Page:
Swiss chard ranks up there with miso and chicken soup as a healing food. Even before I knew how much Vitamin A, K and C it had (one cup contains 214%,716%, and 53%, respectively), it was high on my list of foods to eat when I was feeling under the weather. —Ordinary Blogger (Rivki Locker)
Clean the chard well. Make sure it's free of any sand and dirt particles. (I fill a large basin with water and wash it in three changes of water.) Don't spin the leaves dry - leave some water clinging to them. You'll need the moisture for cooking.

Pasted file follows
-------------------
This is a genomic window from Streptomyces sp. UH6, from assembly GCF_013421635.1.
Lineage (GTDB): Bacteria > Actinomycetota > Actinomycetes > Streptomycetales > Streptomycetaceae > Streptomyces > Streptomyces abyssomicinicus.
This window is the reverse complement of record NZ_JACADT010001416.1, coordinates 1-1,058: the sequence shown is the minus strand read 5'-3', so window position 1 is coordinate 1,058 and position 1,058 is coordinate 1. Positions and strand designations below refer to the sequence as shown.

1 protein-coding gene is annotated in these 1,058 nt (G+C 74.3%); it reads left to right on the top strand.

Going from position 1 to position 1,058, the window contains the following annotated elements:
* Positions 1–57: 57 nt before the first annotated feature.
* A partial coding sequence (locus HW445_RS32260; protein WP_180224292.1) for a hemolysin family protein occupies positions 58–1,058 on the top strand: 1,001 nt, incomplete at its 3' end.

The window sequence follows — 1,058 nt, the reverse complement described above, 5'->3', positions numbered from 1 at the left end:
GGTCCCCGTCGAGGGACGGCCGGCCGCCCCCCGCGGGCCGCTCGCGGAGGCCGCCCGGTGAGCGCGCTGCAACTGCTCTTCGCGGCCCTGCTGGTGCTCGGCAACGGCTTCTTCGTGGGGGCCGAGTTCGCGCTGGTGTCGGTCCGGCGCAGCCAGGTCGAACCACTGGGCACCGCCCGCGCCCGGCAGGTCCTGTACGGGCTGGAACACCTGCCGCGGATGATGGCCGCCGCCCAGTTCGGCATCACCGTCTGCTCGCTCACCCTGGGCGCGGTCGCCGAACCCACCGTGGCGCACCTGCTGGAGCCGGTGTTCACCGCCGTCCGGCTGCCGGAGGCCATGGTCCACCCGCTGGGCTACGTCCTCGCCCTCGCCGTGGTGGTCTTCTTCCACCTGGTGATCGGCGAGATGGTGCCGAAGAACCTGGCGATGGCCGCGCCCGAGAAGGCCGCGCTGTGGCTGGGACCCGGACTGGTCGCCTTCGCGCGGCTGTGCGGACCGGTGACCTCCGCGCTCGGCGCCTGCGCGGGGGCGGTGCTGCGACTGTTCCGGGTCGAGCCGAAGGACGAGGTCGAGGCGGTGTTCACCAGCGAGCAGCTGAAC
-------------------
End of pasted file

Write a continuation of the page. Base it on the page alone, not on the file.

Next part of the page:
Meanwhile, heat the olive oil in a heavy pot over a medium flame. Sautee the onions for about ten minutes, until they're golden yellow. Add the garlic and sautee for another minute or two, stirring.
Add the chard to the pot. Pour in the salt and wine. Cover the pot and cook, stirring every couple of minutes for about ten minutes. You want the chard nicely warmed through and softened, but still bright.